When I was a kid in grade school we routinely had fire drills rehearsing procedures to be used in case of emergency. Inevitably, we ended up in the schoolyard on a cold, blustery day. My classmates and I saw the exercise as a great way to get out of class until one day it was for real. The auditorium caught fire and there we were, staring silently in amazement as a black plume of smoke rose into the sky.
Every once in a while, it is important to remind ourselves that capital markets are prone to their own type of fires.
“Volatility” is a term market pundits use for rapidly changing stock prices, especially to the downside. Market downturns occur unexpectedly and can cause fear filled investors to second-guess long term strategies in favor of “sell at any price.”
In spite of these downturns, stocks generally deliver higher returns over longer periods of time.
Stock markets around the globe have been quite calm for the past few months and some claim that markets are “overdue” for a downturn. The future is unknowable but an occasional check up from the neck up is never a bad idea.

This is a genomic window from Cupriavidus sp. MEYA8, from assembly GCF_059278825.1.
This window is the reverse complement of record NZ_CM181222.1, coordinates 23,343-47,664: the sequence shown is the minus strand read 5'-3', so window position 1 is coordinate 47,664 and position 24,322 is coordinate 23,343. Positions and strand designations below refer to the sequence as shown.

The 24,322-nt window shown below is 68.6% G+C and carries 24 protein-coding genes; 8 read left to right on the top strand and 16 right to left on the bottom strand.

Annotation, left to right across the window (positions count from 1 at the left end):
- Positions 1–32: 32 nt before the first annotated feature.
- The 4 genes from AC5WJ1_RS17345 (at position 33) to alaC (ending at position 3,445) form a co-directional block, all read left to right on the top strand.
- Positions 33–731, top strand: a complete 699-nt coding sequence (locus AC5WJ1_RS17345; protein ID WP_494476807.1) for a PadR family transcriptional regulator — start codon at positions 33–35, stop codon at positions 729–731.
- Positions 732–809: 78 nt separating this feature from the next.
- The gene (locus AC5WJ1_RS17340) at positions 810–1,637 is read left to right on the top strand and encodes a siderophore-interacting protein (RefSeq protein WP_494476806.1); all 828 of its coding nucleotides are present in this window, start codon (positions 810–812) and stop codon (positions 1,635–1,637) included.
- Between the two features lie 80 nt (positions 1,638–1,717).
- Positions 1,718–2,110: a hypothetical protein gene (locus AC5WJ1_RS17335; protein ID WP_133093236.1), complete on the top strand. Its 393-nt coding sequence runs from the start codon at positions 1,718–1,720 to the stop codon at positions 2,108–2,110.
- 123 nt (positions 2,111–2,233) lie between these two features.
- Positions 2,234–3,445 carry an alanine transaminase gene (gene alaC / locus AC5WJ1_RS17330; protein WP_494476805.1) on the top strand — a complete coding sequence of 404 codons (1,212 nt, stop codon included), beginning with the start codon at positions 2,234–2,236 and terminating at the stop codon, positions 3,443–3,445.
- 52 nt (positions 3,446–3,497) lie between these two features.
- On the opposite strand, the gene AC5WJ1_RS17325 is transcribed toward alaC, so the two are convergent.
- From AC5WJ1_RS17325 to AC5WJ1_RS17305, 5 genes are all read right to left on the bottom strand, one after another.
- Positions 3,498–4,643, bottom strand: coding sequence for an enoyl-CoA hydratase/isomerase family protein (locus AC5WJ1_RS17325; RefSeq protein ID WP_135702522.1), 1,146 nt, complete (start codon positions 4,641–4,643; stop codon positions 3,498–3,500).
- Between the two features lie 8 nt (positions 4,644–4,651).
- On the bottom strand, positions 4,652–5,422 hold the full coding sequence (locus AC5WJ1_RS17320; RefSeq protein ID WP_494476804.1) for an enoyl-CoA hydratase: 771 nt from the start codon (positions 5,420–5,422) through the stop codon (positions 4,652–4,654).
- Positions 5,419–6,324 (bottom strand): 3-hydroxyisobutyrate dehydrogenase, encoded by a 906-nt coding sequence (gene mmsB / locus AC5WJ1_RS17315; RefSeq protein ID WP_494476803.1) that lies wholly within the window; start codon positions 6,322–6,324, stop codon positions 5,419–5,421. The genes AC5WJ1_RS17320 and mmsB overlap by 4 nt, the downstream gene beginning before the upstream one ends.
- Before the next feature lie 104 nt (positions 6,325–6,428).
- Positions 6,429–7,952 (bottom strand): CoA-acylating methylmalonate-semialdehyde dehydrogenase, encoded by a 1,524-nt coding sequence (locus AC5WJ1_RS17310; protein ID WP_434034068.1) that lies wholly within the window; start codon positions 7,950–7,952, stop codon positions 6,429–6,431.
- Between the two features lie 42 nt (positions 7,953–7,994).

As investors, we need to ask ourselves what can we really handle in terms of a market decline? This exercise is best conducted in dollars and not percentage points. A twenty percent loss may not sound like a lot, but losing $200k has its own special sting.
If a global panic causes stock prices to fall precipitously, what will your reaction be?
Since 1987, there have been five global stock market declines of more than 20%. That means we have a major market downturn, on average, every four years. Fearing a market sell off is like fearing a Leap Year.
US markets have experienced eight straight years of gains and we haven’t seen a 20% decline in five and a half years. Through all the political uncertainty and global chaos, markets have been incredibly resilient.
Smart investors define success in years, not months or weeks. The mantra “it’s different this time” has never proven true. Keeping your emotions in check is a key ingredient for a successful investment experience.
Thanks to routine fire drills, no one was injured in the auditorium fire. Students and faculty were prepared for the emergency and practice paid off. The fire started in the kitchen and was quickly extinguished by the school janitor.